What a terrific life-affirming novel. I read it in its entirety on one day because I didn't want to put it down. From the mundane everyday life at home, to the promise the desolate Arctic holds for Flora, it had me hooked.

Flora is a delightful character, and whilst under the strict almost suffocating watchful eye of her mother, she desperately seeks independence - understandably considering she's 17. She is such a strong character, and I thought Emily Barr conveyed Flora's frustration and the reality of her situation well. I did wonder how it was going to be possible to write about a character who can't remember anything after a couple of hours without being annoyingly repetitive. But honestly it's done so naturally and with such control that it's a matter-of-fact event every time it happens rather than something that you glance over it as you've heard it before. The ways Flora was given to remind her what was happening and what had happened to her were achingly poignant. So in turn the journey she makes, both literally and figuratively, is really quite wonderful to read.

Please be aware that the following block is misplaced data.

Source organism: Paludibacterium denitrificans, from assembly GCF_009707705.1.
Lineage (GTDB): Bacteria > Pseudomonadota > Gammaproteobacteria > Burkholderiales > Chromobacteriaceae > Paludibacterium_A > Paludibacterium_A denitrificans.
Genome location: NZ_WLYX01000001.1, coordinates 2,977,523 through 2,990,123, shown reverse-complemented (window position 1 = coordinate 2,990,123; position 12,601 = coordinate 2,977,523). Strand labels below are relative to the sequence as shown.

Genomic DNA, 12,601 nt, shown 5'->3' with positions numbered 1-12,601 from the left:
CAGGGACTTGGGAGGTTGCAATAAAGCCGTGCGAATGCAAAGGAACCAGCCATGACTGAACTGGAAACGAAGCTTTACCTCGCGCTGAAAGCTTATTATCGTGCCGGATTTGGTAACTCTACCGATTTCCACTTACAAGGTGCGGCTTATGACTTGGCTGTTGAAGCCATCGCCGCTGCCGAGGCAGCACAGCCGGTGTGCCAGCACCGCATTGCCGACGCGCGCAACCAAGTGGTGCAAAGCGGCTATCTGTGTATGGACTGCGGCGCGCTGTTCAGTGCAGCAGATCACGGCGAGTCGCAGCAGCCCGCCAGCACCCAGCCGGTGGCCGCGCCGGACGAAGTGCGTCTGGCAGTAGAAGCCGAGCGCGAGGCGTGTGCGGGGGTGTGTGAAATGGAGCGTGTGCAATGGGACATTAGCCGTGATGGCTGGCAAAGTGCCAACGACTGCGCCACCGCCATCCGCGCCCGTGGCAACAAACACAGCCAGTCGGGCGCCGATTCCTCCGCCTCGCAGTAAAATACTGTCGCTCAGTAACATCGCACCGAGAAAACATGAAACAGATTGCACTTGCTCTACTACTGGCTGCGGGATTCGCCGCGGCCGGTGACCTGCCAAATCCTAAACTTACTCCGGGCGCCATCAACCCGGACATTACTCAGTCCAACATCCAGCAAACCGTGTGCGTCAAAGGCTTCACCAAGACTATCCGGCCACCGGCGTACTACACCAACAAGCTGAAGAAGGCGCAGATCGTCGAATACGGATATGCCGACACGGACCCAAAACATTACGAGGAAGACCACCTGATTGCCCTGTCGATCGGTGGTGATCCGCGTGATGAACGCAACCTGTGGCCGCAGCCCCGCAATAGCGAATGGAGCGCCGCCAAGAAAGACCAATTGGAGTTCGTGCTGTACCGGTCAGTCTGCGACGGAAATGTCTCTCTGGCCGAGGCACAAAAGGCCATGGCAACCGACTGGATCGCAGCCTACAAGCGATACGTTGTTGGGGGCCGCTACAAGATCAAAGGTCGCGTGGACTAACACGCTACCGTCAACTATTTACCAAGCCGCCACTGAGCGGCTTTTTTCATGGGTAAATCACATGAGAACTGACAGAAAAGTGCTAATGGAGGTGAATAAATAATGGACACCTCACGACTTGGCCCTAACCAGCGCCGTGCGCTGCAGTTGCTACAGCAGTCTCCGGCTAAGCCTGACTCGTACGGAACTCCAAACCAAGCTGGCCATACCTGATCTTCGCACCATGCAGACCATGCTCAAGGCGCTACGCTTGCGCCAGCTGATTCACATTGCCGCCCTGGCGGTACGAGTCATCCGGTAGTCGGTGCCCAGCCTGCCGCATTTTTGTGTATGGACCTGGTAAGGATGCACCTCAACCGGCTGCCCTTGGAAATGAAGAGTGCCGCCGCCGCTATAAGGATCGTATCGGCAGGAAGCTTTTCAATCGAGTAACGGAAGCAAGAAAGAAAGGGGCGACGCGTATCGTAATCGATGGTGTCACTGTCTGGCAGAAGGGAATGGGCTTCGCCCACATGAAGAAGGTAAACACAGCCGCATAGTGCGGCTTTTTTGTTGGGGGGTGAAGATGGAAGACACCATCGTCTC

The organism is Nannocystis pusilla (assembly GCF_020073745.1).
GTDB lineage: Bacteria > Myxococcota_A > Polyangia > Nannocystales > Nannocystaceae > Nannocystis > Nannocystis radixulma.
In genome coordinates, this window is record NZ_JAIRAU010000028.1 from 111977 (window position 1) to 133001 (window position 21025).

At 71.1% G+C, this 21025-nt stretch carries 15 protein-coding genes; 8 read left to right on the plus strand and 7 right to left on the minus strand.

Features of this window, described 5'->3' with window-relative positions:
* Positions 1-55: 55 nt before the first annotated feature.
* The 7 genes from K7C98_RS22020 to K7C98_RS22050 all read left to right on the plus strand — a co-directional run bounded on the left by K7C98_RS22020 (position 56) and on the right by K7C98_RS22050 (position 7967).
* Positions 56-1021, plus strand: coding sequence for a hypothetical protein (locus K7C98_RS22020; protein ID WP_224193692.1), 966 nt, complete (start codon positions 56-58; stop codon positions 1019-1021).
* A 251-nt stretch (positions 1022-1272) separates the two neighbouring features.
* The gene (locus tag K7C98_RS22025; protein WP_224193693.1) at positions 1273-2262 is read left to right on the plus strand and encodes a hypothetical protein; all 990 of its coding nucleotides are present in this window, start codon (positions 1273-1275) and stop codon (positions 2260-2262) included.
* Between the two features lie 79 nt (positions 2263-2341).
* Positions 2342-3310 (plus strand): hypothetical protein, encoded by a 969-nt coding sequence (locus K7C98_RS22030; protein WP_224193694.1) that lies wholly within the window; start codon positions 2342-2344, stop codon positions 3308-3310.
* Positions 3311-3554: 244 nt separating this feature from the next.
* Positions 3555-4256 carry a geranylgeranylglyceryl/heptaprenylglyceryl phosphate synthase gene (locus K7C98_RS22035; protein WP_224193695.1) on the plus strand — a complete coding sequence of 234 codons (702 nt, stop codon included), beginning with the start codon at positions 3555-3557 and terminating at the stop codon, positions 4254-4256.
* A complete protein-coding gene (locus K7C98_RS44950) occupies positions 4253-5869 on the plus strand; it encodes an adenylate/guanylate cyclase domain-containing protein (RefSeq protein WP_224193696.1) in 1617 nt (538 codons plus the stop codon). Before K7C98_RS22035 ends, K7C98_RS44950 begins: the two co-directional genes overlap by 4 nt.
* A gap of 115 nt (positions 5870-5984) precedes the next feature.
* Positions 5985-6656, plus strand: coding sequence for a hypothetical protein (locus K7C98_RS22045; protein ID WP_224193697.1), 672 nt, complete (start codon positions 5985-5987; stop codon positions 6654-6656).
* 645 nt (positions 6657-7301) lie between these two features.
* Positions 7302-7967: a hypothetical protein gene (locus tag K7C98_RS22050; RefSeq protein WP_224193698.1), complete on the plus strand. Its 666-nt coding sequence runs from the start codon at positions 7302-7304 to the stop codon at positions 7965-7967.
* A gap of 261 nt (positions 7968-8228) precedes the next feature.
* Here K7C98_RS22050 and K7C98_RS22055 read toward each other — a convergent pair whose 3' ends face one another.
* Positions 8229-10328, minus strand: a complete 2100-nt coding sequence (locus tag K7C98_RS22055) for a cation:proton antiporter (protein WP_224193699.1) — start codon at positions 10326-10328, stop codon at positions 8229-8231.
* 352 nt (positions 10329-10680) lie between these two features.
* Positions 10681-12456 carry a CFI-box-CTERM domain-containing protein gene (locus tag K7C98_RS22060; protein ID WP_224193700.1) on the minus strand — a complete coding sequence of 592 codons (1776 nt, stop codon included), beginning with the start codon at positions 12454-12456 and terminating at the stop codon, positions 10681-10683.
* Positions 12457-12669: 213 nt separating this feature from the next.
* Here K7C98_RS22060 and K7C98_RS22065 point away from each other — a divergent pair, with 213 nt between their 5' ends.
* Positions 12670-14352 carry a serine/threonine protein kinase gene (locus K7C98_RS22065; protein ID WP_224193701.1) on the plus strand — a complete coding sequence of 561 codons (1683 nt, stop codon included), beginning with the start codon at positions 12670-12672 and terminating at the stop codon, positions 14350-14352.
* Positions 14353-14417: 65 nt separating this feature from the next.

And so I'm sat here (on my one-too-many birthday) pondering the thought that I can't remember having books like The One Memory of Flora Banks when I was younger. I love the fact that there is such a wealth of great, diverse and well-written literature out there for young adults today. Flora Banks is like a breath of fresh air - it's a really good read, totally recommended.